We saw turtles galore but we were on the lookout for alligators which we knew were in the area but we didn't see any. There were lots of ospreys, ducks, wading birds and fish along with the ever present dolphins which rolled in pairs by the boat. Sometimes they are so close you swear you're going to hit them but you never do, they are too agile. It was a magical day.

Very calm
We arrived at Barefoot Landing Marina which is attached to Barefoot Landing, an outlet complex by Myrtle Beach. It's great fun just to walk around the grounds and peek in at the many store. The temperature was in the 70's with very dry air, so dry that there's a fire warning out for the area due to the low humidity. You can typically buy $50 slacks for $10 with similar savings on other clothing.

On Tuesday we headed for Brookgreen Gardens. We've never been there but it's famous in the area and should be fun.

(I have a bunch of new photos but the upload site it currently down, I'll upload the next time it's up)

Sunday, April 15, 2012

Georgetown - At The Boat Shed Marina

Mile after mile - lots of grass, lots of shallow water
The water going north today was a lot thinner than I anticipated. We got down to 6 ft in places and although I only draw 4' 9", there's a lot less leeway if you don't exactly stay in the channel since it's so narrow through here. Nevertheless, we made it through without touching bottom but you had to really pay attention to where you were at. We also didn't see any alligators. We knew from our experience in the past that they were around but we didn't see them.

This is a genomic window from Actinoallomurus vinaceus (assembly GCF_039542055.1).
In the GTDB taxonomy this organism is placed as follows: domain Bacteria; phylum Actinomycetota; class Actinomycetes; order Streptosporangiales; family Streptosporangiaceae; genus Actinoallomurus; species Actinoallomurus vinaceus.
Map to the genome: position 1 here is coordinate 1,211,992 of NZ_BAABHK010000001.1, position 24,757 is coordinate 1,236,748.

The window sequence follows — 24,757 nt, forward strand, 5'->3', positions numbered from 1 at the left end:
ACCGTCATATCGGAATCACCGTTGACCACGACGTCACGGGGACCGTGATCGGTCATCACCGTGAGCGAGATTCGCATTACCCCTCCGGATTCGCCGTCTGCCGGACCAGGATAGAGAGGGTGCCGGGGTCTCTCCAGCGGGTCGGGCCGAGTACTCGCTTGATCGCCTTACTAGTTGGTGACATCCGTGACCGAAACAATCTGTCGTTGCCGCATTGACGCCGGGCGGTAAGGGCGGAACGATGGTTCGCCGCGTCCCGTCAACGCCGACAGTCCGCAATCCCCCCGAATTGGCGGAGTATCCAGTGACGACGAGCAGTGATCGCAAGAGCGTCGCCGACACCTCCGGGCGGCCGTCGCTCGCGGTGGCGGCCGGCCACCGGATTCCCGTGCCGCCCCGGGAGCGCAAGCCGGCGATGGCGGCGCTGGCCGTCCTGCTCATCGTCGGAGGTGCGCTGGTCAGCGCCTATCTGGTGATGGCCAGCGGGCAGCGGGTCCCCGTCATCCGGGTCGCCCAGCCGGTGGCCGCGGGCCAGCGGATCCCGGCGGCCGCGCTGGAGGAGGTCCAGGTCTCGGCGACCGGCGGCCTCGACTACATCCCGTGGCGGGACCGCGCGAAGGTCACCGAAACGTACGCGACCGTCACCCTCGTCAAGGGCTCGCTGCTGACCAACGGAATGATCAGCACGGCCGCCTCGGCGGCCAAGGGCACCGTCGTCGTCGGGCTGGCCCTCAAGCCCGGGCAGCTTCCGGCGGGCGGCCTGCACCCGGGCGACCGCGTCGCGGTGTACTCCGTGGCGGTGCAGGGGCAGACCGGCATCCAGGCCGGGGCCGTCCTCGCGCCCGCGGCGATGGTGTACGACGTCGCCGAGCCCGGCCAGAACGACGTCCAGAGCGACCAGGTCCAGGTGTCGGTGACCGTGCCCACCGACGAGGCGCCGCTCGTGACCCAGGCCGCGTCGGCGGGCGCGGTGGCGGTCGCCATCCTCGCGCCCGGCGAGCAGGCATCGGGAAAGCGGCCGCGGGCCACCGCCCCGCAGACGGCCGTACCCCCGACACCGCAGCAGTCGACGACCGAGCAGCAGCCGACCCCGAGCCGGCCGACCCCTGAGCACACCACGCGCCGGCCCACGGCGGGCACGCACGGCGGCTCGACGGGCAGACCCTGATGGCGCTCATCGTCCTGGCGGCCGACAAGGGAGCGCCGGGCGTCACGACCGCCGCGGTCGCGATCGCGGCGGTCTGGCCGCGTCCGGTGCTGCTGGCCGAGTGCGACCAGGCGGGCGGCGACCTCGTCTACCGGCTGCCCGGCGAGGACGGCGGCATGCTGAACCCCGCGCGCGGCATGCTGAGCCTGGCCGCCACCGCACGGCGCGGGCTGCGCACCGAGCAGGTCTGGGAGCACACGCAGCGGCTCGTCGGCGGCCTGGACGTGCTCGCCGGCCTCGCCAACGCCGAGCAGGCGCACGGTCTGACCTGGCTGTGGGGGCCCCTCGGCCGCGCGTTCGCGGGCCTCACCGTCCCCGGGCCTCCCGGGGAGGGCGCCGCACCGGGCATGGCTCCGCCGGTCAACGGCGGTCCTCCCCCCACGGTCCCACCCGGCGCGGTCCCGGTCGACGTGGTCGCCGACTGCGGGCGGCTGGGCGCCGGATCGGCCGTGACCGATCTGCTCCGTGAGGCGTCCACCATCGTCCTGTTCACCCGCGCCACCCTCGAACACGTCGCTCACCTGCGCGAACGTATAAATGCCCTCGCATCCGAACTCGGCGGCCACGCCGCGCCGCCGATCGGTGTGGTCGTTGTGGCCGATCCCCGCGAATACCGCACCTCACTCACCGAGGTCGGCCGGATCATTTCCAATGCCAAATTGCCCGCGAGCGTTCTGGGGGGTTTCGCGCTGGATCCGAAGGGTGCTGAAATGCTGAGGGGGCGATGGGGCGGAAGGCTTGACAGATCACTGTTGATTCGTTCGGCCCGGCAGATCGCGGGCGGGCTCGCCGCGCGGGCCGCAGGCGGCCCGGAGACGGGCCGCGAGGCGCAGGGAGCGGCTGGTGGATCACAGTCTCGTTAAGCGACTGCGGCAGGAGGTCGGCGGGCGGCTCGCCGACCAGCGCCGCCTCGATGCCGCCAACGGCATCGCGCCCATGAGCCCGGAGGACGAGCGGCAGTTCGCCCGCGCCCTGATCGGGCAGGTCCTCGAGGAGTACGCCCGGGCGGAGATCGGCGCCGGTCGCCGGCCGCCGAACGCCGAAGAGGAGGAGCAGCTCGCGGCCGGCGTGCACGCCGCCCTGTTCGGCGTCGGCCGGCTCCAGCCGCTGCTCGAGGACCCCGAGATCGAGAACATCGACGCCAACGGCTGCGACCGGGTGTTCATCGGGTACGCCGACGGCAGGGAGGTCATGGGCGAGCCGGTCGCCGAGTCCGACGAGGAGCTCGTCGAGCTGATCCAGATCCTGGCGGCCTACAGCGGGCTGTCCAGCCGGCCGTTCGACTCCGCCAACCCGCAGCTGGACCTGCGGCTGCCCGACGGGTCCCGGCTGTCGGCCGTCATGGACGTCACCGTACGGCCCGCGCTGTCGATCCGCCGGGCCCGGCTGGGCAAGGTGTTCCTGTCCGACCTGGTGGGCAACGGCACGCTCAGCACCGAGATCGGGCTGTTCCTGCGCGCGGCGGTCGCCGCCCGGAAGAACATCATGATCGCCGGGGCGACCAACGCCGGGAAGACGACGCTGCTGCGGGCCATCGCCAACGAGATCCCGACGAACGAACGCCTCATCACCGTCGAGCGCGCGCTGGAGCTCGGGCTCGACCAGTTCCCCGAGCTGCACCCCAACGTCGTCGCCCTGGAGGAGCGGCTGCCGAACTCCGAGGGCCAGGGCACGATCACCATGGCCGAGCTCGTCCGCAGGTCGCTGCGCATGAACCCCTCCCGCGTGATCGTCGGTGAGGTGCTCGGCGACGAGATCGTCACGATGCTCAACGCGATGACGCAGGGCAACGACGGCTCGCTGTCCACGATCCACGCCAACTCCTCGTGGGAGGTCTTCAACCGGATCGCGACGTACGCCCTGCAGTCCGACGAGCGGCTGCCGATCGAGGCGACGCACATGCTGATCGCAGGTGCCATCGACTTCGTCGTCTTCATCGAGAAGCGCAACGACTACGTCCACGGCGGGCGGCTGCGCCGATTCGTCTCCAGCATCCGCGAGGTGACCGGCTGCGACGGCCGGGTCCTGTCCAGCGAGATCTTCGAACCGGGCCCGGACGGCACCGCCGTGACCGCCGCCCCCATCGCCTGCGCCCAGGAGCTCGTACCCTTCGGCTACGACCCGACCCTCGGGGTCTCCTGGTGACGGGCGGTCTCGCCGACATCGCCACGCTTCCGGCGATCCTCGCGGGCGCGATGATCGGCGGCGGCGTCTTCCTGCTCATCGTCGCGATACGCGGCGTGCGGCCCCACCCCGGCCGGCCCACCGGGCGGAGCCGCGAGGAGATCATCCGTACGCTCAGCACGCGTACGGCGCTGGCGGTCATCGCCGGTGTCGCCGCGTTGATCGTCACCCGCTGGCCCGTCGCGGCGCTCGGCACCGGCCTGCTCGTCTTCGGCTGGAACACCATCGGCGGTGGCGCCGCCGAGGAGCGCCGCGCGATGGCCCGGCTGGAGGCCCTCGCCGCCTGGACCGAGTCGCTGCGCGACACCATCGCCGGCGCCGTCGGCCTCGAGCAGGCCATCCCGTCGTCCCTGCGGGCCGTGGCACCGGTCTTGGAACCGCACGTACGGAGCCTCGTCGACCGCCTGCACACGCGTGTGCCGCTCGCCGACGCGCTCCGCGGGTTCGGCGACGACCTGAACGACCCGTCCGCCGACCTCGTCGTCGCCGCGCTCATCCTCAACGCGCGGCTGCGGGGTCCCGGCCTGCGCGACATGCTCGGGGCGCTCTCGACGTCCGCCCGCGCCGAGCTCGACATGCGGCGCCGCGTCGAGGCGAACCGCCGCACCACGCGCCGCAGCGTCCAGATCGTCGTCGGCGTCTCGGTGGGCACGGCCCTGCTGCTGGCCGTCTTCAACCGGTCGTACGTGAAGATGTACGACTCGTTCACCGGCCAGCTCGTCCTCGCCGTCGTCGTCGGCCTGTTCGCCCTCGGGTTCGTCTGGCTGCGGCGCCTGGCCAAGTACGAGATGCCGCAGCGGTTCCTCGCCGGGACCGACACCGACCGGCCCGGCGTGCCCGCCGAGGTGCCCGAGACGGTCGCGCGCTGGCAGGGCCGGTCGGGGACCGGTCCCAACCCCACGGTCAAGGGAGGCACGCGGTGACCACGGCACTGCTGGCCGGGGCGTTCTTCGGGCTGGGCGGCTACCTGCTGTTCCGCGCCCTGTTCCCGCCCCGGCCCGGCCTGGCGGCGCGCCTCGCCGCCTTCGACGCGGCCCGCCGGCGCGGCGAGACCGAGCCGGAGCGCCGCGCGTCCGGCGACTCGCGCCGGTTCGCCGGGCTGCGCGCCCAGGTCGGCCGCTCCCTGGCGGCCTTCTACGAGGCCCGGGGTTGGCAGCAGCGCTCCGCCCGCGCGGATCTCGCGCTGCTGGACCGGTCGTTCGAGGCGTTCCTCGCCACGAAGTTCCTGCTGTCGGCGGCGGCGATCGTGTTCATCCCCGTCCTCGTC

Nice city walkway along the docks, many bars and restaurants along the way
Georgetown is a quaint town, small but with a nice waterfront with a marina that we like to dock at, The Boat Shed. It's a two person outfit but very personable and they take good care of you. We have always had a face dock with the convenience of fuel within reach without having to move to a separate fuel dock.

We like the face dock here, easy on and easy off
We added to our growing list of "things we can't find", a new laundry bag we just bought. It's on the boat somewhere, we just can't find it. So now the list is: dinghy bow light, large white straw hat and now the laundry bag. These are only the major items...

On Monday we're headed for Barefoot Landing where we'll be for three days. There are gardens nearby we want to visit when we rent a car and we find the whole area an interesting place. Should be fun.

Saturday, April 14, 2012

Awendaw Creek - At anchor

Imagine meeting this behemoth in a 40 ft wide channel!
The stretch of the ICW from Charleston to Awendaw Creek is narrow and shallow with many 6 ft spots but the real challenge is staying in the channel. If you wander outside just a little, you quickly see the bottom come up to meet you. I was in a line of sailboats headed north that were going a little slower than I want to so I pulled over to pass. One of the boats got over too far to port and suddenly stopped. I hadn't asked him to get over that far and it didn't appear it was all that far but it was far enough for this stretch. He eventually got off and continued on his way and we all paid even more attention to staying in the middle, the mantra of sailors along here.